Milk thistle should be all by itself in a container or a sectioned off piece of garden.

Milk thistle plants for tea garden

Tea Garden Plant Idea #6 – Lavender 

Growing lavender in your tea garden.

Lavender tea from garden tea

I love anything lavender. Lavender tea is simply divine.  It also reduces anxiety and stress and helps with insomnia.

Are lavender plants easy to grow?

Yes, they are relatively easy to grow.

What are the best conditions to grow lavender plants?

The plants need at least six hours a day and like a well-drained soil or raised beds.  Don’t over water and make sure they have good air flow around the plants.

What companion plants go best with lavender?

Lavender pairs well with roses and echinacea.

Lavender plants for a tea garden

Tea Garden Plant Idea #7 – Lemon Balm   

Growing lemon balm in your tea garden.

Lemon balm tea from the garden

Aiding with both insomnia and anxiety, lemon balm is a tea that will make you happy camper.

Part of the mint family, lemon balm looks like mint but smells like lemons.

Is lemon balm easy to grow?

It is very easy to grow.  Lemon balm is easily propagated by plant divisions, cuttings or seeds.

What are the best conditions to grow lemon balm? 

Plant lemon balm in well-drained soil where it will have some shade in the day. It can be invasive, so make sure to remove the flowers as soon as they appear to control growth. (Most mint expand by their roots, lemon balm spreads throughout the garden with their seeds.)

It does best in full-sun, but also grows in part shade. It’s an easy herb to grow.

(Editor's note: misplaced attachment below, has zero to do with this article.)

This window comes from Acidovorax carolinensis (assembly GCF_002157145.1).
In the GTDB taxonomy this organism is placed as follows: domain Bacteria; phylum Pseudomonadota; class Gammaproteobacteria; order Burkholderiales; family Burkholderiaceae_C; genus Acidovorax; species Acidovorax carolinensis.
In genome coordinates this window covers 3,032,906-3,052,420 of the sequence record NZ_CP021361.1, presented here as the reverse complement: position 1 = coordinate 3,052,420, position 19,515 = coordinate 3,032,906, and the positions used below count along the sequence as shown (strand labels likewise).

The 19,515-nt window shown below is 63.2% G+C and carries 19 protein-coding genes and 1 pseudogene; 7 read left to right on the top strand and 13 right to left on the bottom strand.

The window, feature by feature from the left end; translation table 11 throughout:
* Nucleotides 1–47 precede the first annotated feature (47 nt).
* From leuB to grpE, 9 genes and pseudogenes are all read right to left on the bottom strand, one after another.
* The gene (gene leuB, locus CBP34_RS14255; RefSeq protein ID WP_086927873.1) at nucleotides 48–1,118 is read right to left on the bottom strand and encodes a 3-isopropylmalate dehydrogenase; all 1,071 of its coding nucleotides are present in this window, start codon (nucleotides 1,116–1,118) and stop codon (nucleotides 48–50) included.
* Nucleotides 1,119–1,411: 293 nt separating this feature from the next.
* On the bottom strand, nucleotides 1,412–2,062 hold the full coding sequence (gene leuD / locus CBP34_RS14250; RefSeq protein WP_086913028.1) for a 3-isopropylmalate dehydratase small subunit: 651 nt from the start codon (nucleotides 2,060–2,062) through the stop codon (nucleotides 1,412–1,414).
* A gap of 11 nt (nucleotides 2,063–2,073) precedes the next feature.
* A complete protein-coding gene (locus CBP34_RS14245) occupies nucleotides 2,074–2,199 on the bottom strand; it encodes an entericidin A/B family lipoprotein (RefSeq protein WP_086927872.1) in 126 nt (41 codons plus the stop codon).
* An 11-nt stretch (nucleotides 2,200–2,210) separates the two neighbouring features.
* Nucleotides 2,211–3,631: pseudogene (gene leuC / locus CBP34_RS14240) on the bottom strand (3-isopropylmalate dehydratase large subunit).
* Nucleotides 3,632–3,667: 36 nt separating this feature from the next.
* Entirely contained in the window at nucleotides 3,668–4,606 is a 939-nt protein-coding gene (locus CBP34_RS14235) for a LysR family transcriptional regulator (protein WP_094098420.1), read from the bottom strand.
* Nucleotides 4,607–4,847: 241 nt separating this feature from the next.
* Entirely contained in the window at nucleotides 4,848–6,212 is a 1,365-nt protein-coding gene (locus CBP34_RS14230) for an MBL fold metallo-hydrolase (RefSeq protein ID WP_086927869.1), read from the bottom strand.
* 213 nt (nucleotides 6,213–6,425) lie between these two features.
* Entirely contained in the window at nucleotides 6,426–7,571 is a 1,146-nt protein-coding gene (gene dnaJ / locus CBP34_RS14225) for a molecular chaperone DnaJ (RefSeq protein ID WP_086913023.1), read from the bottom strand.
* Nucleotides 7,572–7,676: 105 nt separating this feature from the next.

Herbal Tea Gardens says to make sure and pick the leaves early in the day and without set flower beds.

What companion plants go best with lemon balm?

Echinacea and chamomile go well with lemon balm.

Lemon balm tea from the garden

Tea Garden Plant Idea #8 – Ginger   

Growing ginger in your tea garden.

Fresh ginger tea from tea garden 

Ginger tea is so good for you.   It helps reduce inflammation, improves blood circulation, relieves nausea and helps relieve stress.

Growing ginger root sounds like it would be hard, but with a couple of tips, its pretty easy.  It loves filtered sunlight, a rich moist soil, warm weather, and humidity.

Ginger plant for tea garden

Related Post: Detoxing Homemade Lemon Ginger Tea 

Are ginger plants easy to grow?

Yes, even though ginger is a tropical plant, you can easily grow it in your own backyard.

What are the best conditions to grow ginger?

Most ginger plants do best in a sheltered spot, filtered sunlight and moist soil.

What companion plants go best with ginger? 

Hibiscus is the perfect companion to ginger.

Tea Garden Plant Idea #9 – Raspberry Leaf  

9) Growing raspberry Leaf in your tea garden. 

Raspberry leaf tea from tea garden

Raspberry leaf tea boosts the immune system, increases metabolism, helps regulate hormones, helps ease the symptoms of colds and flu and helps with inflammation.  This tea is simply made from the leaves of raspberries by drying and crushing the leaves.

Are raspberry plants easy to grow?  

Yes, raspberry bushes are a perennial and are pretty easy to grow.

What are the best conditions to grow raspberry bushes?